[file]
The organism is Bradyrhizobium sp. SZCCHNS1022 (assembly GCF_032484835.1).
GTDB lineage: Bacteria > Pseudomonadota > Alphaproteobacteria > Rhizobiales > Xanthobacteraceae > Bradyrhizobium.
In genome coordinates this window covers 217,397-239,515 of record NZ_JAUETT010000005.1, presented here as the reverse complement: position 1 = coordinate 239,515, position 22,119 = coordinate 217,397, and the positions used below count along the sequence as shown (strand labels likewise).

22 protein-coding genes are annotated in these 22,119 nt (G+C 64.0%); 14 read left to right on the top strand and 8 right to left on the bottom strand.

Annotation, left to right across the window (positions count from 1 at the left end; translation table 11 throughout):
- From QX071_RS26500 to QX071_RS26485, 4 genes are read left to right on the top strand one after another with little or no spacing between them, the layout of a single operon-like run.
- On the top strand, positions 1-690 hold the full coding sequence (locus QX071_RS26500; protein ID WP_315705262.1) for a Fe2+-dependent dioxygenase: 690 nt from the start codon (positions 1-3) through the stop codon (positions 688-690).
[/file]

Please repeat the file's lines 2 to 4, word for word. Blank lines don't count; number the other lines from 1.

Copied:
GTDB lineage: Bacteria > Pseudomonadota > Alphaproteobacteria > Rhizobiales > Xanthobacteraceae > Bradyrhizobium.
In genome coordinates this window covers 217,397-239,515 of record NZ_JAUETT010000005.1, presented here as the reverse complement: position 1 = coordinate 239,515, position 22,119 = coordinate 217,397, and the positions used below count along the sequence as shown (strand labels likewise).

22 protein-coding genes are annotated in these 22,119 nt (G+C 64.0%); 14 read left to right on the top strand and 8 right to left on the bottom strand.